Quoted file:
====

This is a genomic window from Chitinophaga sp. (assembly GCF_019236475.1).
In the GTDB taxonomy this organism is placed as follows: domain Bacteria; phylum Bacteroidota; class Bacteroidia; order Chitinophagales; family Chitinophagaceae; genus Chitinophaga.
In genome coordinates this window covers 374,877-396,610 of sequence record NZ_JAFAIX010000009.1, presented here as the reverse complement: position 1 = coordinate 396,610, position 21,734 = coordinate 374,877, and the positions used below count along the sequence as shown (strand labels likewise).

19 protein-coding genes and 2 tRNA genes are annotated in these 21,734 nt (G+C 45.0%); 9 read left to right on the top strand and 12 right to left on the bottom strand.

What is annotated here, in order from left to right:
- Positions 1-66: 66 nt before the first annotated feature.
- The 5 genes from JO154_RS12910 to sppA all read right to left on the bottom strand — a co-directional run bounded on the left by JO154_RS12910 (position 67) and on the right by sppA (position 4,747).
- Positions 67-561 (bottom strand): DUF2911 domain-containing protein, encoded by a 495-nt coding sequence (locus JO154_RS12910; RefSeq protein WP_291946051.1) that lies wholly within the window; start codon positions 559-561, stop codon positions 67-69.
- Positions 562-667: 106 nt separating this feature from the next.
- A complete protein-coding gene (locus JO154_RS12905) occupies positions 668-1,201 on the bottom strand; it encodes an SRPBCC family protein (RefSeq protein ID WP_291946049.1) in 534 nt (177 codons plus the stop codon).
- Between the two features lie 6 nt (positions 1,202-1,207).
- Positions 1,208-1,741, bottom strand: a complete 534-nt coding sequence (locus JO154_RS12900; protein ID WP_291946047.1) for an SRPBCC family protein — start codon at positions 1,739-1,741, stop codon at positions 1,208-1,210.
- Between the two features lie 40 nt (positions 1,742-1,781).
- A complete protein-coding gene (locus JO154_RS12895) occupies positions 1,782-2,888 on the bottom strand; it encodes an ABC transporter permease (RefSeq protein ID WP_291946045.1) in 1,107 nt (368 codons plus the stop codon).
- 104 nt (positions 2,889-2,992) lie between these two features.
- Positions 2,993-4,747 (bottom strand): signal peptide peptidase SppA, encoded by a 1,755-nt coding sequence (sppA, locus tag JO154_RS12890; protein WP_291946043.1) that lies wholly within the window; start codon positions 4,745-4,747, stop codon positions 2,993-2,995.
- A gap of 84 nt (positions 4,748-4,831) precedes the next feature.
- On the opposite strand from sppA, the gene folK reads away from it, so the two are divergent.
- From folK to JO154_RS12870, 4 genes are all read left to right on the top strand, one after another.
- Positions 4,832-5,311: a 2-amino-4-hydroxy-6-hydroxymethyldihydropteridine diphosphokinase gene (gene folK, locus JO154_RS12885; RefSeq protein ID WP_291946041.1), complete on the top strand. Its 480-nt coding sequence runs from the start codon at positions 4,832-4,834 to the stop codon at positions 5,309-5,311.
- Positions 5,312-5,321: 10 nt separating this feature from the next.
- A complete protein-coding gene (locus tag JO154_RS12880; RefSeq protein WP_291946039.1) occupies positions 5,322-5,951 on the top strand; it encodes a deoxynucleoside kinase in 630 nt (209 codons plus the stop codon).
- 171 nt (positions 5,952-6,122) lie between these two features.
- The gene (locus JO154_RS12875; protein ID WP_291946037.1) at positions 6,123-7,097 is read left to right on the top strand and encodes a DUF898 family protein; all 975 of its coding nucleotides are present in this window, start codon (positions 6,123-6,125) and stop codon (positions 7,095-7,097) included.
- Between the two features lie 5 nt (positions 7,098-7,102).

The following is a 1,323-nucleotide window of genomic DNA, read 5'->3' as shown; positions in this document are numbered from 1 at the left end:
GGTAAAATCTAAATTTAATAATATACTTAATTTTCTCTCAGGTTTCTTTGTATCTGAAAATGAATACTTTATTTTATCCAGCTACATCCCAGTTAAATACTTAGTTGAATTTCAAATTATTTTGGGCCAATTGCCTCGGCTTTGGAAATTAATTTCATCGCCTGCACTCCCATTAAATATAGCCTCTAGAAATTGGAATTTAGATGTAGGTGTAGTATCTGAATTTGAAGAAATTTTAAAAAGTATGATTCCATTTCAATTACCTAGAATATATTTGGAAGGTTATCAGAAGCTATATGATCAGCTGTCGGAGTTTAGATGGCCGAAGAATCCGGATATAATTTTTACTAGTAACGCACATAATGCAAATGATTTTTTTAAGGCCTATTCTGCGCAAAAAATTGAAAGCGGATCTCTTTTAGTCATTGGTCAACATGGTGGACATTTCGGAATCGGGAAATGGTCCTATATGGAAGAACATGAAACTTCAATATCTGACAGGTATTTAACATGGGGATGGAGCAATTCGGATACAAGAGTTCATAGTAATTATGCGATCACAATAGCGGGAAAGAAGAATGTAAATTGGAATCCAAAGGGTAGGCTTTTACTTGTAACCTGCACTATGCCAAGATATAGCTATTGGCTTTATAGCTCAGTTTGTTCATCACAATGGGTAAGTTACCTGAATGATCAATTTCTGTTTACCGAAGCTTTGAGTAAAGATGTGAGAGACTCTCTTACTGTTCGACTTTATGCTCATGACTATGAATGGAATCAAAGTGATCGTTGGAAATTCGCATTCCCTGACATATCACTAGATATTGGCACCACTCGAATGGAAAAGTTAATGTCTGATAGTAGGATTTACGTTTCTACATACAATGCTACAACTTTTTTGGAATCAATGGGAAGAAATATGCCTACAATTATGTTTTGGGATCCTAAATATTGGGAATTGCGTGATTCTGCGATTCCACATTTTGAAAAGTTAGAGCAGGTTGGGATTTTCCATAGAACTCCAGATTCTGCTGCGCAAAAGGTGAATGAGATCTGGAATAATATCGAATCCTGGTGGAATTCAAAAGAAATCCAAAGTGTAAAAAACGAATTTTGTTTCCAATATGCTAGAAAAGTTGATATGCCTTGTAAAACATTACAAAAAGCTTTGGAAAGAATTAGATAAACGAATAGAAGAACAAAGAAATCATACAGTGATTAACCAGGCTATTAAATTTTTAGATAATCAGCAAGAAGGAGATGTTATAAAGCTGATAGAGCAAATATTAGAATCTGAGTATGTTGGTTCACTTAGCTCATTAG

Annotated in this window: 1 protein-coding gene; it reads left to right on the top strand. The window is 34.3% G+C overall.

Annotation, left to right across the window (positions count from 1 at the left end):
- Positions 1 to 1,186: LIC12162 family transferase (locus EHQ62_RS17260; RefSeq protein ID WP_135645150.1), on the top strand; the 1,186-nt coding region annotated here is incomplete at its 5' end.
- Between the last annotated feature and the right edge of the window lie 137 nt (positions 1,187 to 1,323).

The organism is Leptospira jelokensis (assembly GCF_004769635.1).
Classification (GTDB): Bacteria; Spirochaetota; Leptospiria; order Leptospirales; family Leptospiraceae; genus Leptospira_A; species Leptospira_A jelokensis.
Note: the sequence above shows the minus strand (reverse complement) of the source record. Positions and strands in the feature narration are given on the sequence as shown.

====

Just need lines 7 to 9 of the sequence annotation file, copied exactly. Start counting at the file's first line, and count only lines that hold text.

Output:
- The 5 genes from JO154_RS12910 to sppA all read right to left on the bottom strand — a co-directional run bounded on the left by JO154_RS12910 (position 67) and on the right by sppA (position 4,747).
- Positions 67-561 (bottom strand): DUF2911 domain-containing protein, encoded by a 495-nt coding sequence (locus JO154_RS12910; RefSeq protein WP_291946051.1) that lies wholly within the window; start codon positions 559-561, stop codon positions 67-69.
- Positions 562-667: 106 nt separating this feature from the next.